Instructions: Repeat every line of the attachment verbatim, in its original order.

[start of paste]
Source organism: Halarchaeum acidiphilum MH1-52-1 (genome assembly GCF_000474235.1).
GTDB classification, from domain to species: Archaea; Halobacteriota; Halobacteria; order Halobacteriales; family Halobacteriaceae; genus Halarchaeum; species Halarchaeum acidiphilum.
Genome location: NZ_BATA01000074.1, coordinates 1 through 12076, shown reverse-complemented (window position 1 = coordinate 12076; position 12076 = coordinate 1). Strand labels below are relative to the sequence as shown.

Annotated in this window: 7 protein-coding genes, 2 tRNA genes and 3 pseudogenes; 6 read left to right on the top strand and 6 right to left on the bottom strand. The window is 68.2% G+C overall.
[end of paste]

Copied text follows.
Source organism: Halarchaeum acidiphilum MH1-52-1 (genome assembly GCF_000474235.1).
GTDB classification, from domain to species: Archaea; Halobacteriota; Halobacteria; order Halobacteriales; family Halobacteriaceae; genus Halarchaeum; species Halarchaeum acidiphilum.
Genome location: NZ_BATA01000074.1, coordinates 1 through 12076, shown reverse-complemented (window position 1 = coordinate 12076; position 12076 = coordinate 1). Strand labels below are relative to the sequence as shown.

Annotated in this window: 7 protein-coding genes, 2 tRNA genes and 3 pseudogenes; 6 read left to right on the top strand and 6 right to left on the bottom strand. The window is 68.2% G+C overall.